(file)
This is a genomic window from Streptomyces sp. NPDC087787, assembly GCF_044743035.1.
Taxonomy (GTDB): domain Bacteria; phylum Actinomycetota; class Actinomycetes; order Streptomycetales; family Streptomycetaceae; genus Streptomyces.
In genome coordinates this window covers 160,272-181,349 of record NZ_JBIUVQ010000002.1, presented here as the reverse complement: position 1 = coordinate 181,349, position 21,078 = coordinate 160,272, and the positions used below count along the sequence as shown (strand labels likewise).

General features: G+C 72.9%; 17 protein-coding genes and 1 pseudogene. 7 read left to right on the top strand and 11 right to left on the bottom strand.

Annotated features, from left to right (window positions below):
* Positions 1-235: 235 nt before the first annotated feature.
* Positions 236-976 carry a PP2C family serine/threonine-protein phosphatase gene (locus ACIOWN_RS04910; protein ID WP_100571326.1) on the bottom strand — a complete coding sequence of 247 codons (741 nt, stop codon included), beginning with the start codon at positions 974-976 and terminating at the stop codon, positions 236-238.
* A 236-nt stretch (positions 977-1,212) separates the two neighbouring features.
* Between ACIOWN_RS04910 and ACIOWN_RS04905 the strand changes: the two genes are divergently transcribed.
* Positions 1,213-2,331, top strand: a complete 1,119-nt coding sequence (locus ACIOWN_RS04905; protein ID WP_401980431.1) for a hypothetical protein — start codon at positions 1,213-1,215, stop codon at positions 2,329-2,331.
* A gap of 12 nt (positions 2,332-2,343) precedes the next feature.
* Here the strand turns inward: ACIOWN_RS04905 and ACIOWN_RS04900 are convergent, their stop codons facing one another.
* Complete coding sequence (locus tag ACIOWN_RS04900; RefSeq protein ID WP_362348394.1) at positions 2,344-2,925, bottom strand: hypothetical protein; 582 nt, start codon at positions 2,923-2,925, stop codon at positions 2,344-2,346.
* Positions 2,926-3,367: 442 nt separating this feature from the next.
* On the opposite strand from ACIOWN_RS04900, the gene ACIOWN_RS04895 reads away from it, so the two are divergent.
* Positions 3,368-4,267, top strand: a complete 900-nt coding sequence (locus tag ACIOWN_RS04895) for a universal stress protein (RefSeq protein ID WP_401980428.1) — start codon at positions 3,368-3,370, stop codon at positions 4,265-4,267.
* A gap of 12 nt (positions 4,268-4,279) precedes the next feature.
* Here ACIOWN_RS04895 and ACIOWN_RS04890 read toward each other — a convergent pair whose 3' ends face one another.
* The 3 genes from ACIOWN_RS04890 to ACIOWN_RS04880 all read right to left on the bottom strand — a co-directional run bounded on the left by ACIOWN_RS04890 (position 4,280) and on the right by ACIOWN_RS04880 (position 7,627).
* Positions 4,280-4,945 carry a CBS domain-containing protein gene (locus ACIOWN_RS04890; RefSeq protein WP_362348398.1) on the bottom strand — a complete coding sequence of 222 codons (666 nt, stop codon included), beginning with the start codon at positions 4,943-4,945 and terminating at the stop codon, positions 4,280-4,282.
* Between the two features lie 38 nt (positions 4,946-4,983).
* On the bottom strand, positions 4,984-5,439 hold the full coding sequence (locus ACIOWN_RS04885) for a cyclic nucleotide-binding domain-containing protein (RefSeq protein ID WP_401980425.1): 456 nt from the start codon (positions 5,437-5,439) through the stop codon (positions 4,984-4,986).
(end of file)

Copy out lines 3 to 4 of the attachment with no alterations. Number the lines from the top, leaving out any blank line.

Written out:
In genome coordinates this window covers 160,272-181,349 of record NZ_JBIUVQ010000002.1, presented here as the reverse complement: position 1 = coordinate 181,349, position 21,078 = coordinate 160,272, and the positions used below count along the sequence as shown (strand labels likewise).

General features: G+C 72.9%; 17 protein-coding genes and 1 pseudogene. 7 read left to right on the top strand and 11 right to left on the bottom strand.